UK-based Rolls-Royce Motor Cars is eyeing Myanmar to expand its footprint in Asia as the luxury car manufacturer delivered its fourth straight annual sales record last week.
Rolls-Royce opened 15 new dealerships last year in cities like Istanbul, Beirut, Lagos, Hanoi and Manila, and expected to open up to eight more in 2014, eyeing Myanmar and Azerbaijan, its chief executive Torsten Mueller-Oetvoes said during an interview with Reuters.
The 110-year-old British car maker, bought by Germany’s BMW in 1998, sold 3,630 vehicles in 2013, up from 3,575 in 2012, driven largely by demand for personalised vehicles from the super-rich in Asia and the Middle East.
Jaguar Land Rover, another British-based luxury car maker, owned by India’s Tata Motors, is also looking at entering Myanmar, according to its Southeast Asian partner.
Sales in China jumped 11 percent last year to match those in the United States for the first time and Rolls-Royce is eying new markets this year including Myanmar, Torsten said.
The head of the luxury car maker had a few predictions for 2014 – less bling, greater demand for customisation, and more women buyers. It is also looking at entering the sport-utility vehicle market but has not made a decision, he told Reuters.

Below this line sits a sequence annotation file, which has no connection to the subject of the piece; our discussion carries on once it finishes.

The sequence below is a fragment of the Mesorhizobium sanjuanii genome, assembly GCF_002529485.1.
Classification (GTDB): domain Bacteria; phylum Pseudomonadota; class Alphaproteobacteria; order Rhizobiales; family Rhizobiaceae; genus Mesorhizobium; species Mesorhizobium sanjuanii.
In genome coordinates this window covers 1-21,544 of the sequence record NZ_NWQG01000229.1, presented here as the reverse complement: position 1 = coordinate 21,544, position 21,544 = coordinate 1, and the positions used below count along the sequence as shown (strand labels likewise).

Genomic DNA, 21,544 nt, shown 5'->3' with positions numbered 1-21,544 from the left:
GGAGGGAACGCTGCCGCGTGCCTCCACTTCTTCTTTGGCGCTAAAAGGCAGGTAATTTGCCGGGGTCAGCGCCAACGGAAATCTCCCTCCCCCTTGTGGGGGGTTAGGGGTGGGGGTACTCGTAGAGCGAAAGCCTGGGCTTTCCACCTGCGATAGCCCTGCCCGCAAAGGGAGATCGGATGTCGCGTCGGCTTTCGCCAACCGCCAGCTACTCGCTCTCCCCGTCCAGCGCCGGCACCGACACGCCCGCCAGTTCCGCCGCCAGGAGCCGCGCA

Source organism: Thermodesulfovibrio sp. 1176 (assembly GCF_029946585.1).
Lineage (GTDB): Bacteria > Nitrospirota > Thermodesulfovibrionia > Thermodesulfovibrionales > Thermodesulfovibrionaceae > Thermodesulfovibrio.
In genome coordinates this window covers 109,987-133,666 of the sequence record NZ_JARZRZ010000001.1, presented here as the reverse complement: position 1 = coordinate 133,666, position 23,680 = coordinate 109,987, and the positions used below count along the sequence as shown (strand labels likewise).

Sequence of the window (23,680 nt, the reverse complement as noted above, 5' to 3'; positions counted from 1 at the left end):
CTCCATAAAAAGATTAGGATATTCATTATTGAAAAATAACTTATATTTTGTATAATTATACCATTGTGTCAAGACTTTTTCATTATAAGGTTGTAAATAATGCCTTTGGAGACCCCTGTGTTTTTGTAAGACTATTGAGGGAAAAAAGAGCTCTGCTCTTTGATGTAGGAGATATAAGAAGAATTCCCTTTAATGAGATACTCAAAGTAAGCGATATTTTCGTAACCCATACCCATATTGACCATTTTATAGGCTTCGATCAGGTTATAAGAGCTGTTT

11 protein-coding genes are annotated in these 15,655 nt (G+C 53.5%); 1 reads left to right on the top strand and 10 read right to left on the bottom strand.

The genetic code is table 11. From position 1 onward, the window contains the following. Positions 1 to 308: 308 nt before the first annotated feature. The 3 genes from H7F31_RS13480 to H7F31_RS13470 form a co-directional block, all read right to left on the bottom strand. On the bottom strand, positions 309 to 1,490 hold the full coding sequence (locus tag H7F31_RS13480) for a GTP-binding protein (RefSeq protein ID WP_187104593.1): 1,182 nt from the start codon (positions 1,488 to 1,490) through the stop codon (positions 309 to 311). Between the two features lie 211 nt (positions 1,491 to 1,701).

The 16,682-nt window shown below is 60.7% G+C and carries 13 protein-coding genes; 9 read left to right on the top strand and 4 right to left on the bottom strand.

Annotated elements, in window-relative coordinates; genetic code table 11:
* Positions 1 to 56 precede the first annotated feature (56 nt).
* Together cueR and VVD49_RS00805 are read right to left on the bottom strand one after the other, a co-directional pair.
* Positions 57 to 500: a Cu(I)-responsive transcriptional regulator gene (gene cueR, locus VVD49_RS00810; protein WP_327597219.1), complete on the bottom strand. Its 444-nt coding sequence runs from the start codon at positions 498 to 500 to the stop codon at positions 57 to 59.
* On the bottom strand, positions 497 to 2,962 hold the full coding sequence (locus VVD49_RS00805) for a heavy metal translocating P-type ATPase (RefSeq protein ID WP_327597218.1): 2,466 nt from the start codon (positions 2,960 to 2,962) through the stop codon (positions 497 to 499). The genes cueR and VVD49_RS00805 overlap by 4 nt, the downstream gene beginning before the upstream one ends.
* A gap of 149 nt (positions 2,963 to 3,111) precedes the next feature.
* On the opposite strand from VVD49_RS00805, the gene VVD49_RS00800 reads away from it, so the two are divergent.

Rolls-Royce’s bumper sales report came a day after Bentley Motors, another British luxury car brand now under the German ownership of Volkswagen, reported record sales for 2013.
Torsten said sales were strong globally in 2013 including in Germany, Japan, Qatar and Canada and were particularly good in the Middle East, rising 17 percent.
China and the United States now both accounted for 28 percent of its sales, while the Middle East snapped up 20 percent and Asia 10 percent.
Torsten said future growth depended on Rolls-Royce’s global strategy. It is now present in 40 countries and is starting to appeal to a growing number of women buyers in top executive positions, who currently account for about 10 percent of sales.
Car exports from Britain last year were up 7 percent, generating over £30 billion for the economy.